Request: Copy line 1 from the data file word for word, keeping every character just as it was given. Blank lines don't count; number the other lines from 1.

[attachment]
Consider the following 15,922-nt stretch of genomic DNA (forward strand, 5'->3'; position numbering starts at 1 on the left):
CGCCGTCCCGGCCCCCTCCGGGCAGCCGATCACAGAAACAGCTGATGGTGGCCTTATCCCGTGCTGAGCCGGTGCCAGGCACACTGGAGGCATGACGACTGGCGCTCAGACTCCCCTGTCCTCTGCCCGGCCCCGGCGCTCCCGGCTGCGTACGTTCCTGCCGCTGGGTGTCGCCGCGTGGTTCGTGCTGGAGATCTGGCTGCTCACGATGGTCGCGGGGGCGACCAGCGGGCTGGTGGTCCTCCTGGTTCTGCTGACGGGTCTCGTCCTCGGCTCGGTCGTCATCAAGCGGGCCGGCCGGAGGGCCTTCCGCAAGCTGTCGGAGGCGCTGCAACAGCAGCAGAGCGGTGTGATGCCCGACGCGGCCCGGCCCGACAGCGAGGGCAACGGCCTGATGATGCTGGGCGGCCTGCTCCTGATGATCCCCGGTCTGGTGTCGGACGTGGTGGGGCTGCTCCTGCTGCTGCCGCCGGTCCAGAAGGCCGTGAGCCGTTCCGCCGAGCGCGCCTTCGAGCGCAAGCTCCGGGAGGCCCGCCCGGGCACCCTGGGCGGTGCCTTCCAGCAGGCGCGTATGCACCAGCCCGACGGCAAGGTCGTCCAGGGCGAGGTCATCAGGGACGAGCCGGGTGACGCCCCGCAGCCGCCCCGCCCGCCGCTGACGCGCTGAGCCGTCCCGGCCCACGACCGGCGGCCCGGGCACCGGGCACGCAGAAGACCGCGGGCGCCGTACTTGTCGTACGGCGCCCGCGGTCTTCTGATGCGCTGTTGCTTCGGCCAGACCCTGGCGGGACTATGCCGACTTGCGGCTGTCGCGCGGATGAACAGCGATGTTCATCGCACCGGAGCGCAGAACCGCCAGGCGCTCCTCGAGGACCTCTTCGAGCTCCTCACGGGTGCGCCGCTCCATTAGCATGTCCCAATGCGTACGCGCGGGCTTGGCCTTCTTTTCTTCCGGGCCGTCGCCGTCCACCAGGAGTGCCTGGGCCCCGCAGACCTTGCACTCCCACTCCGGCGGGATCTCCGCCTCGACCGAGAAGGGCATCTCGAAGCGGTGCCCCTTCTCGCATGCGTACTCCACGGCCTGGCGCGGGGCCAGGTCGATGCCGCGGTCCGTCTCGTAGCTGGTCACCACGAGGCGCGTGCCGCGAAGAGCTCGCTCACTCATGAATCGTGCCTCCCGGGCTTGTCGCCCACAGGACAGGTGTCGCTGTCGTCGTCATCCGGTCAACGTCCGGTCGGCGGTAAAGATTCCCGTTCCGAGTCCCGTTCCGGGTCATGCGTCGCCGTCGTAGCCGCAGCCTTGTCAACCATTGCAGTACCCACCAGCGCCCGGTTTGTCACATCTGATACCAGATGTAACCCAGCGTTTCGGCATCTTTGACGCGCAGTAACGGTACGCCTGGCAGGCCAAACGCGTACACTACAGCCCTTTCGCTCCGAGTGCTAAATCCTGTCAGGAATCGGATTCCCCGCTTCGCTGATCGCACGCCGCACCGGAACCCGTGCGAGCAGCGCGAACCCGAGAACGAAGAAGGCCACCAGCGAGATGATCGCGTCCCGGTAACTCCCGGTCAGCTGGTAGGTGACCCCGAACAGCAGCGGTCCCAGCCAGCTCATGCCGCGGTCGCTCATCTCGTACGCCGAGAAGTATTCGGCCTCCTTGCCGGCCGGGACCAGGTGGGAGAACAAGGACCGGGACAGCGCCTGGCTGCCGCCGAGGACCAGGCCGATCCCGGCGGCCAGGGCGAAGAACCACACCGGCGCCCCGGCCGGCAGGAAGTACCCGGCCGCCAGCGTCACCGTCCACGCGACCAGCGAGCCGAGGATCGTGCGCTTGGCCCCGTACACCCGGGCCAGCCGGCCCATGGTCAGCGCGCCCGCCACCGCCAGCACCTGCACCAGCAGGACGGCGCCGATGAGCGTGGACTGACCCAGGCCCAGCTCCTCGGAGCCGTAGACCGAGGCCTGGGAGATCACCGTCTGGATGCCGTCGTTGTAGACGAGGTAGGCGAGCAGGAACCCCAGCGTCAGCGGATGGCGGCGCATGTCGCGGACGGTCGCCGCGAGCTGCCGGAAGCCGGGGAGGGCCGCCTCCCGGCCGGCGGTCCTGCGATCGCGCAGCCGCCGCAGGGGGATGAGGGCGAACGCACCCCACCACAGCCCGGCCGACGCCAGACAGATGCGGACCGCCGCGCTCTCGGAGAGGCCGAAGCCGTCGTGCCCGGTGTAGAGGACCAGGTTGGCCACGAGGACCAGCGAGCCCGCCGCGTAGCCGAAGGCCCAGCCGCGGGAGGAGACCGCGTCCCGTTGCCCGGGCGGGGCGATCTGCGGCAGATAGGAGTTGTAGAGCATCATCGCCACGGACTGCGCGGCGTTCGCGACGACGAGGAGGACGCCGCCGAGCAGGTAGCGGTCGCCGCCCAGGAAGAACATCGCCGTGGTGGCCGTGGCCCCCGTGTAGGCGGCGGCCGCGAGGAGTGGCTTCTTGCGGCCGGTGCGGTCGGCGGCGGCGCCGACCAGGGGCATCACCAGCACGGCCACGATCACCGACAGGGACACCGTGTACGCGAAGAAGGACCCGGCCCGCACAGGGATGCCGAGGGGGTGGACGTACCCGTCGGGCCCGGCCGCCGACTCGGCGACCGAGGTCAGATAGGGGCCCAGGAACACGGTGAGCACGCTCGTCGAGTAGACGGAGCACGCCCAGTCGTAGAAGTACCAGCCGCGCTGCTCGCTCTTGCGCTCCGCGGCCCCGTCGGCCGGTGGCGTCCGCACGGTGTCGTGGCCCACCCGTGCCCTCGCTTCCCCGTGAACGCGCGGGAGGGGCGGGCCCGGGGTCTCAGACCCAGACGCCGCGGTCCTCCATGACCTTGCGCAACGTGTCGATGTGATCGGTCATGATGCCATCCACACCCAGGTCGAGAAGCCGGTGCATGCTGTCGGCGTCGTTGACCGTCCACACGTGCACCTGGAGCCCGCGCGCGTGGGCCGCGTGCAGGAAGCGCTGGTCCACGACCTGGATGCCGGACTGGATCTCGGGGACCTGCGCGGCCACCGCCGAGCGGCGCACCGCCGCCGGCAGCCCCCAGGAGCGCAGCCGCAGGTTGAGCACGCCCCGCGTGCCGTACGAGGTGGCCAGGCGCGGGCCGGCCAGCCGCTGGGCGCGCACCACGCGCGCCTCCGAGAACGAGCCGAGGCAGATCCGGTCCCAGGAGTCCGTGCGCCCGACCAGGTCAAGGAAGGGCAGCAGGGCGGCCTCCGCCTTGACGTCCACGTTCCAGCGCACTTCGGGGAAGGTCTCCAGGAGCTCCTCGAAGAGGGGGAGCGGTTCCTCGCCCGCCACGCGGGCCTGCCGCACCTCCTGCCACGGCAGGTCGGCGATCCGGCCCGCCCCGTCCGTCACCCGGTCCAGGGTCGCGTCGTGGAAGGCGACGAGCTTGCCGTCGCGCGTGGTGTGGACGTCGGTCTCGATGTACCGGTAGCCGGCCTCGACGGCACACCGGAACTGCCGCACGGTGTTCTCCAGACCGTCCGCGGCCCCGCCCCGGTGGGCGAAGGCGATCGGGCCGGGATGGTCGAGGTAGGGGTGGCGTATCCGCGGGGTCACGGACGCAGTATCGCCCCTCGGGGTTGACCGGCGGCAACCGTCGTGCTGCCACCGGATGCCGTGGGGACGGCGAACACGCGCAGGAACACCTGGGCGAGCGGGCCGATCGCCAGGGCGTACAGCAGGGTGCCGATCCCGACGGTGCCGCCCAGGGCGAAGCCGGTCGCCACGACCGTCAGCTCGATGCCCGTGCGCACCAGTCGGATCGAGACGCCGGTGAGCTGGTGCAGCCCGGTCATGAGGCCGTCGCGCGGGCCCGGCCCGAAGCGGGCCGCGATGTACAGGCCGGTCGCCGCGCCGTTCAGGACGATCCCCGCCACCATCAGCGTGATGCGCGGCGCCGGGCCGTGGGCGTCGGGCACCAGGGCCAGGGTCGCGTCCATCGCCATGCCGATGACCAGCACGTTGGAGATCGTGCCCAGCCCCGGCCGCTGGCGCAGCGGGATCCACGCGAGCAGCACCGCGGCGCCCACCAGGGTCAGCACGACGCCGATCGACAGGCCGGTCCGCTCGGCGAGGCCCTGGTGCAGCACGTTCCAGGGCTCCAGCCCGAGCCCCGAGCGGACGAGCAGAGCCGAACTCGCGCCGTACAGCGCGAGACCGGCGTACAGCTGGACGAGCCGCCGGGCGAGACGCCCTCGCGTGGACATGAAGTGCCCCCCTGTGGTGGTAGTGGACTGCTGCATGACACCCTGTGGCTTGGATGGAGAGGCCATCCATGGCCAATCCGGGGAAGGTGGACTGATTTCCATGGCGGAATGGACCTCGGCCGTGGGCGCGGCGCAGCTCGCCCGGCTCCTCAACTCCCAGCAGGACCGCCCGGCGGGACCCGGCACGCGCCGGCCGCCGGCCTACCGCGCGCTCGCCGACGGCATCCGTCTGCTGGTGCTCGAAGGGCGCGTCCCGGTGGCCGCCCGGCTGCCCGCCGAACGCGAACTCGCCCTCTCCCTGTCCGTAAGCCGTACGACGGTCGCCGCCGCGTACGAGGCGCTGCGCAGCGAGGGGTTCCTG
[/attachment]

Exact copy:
Consider the following 15,922-nt stretch of genomic DNA (forward strand, 5'->3'; position numbering starts at 1 on the left):